09/03/2013, 00.00
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Fukushima: a "frozen wall" to stop radioactive water

The government is ready to spend nearly half a billion dollars to build a cooling system for three of the reactors affected by the disaster of 11 March 2011. The use of water turned out to be almost more dangerous than the earthquake.

Tokyo (AsiaNews) - The Japanese government plans to build a "frozen wall" around the Fukushima nuclear plant to stop the leakage of radioactive water and is ready to spend hundreds of millions of dollars for this purpose.

Government spokesman Yoshihide Suga said an estimated 47 billion yen (US$ 473 million) would be allocated.

The leaks were getting worse and the government "felt it was essential to become involved to the greatest extent possible", Mr Suga said.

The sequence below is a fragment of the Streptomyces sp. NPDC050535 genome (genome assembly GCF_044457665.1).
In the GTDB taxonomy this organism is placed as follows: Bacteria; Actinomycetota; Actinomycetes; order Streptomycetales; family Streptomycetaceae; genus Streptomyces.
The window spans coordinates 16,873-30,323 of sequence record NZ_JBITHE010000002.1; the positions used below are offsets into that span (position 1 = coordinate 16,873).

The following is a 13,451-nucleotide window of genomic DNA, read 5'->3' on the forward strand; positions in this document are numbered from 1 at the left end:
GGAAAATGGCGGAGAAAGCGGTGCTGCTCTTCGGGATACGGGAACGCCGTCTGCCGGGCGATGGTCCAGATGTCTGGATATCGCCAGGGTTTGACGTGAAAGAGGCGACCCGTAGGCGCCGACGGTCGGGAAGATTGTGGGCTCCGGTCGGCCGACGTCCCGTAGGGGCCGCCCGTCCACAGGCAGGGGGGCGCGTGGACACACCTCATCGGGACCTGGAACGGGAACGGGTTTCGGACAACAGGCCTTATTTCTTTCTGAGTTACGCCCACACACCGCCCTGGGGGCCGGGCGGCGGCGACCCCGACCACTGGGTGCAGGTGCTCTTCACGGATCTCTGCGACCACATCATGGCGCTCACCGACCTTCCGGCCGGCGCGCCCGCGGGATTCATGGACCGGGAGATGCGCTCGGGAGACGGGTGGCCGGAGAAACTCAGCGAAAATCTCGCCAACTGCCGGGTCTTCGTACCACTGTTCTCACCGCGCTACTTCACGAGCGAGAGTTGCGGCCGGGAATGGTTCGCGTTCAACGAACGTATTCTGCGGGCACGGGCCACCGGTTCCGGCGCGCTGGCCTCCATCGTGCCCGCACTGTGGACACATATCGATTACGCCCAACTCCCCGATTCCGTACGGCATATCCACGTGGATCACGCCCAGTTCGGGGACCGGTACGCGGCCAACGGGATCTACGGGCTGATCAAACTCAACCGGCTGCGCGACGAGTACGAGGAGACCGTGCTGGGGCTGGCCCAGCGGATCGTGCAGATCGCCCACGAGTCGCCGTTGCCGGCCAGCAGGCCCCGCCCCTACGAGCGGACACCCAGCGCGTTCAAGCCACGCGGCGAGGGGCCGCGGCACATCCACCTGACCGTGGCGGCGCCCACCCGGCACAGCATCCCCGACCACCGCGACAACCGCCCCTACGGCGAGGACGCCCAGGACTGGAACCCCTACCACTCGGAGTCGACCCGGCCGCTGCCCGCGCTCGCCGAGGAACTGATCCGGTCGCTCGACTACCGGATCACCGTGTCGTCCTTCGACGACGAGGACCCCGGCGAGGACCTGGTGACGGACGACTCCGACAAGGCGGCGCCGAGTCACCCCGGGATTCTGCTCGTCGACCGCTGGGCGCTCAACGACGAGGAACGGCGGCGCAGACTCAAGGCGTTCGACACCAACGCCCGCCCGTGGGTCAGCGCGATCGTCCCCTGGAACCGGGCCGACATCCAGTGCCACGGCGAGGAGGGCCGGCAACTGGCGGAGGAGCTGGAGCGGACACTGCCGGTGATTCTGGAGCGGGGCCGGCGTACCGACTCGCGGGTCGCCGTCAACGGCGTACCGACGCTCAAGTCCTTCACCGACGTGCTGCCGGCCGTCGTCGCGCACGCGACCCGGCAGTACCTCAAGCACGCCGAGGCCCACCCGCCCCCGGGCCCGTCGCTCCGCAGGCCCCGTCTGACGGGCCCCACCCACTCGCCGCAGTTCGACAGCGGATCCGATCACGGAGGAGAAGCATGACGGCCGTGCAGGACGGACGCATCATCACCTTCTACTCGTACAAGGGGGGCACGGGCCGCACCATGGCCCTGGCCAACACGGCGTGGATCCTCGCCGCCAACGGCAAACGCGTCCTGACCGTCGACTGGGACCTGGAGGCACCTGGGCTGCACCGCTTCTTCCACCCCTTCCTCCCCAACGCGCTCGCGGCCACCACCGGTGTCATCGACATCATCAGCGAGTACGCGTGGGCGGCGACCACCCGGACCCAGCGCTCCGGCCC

On 11 March 2011, an earthquake hit the eastern coast of Japan, causing a huge tsunami with waves of over 40 meters high, hitting the Fukushima area ​​ and its nuclear power plants.

The 9-magnitude earthquake had a catastrophic impact: 15,850 dead, 6,011 wounded and 3,287 missing; 800,000 buildings destroyed; fires in many areas, roads and railways damaged; dams breached. Four million families in the Northeast were left without electricity and a million without water.

The disaster knocked out cooling systems to the reactors, three of which melted down. Water is now being pumped in to cool the reactors, but storing the resultant large quantities of radioactive water has proved a challenge for plant operator Tokyo Electric Power Company (Tepco).

Under the government plan, a wall of frozen water will be created around the reactors using pipes filled with coolant to prevent groundwater coming into contact with contaminated water being used to cool fuel rods.

Water treatment systems will also be upgraded to tackle the build-up of contaminated water, officials said.


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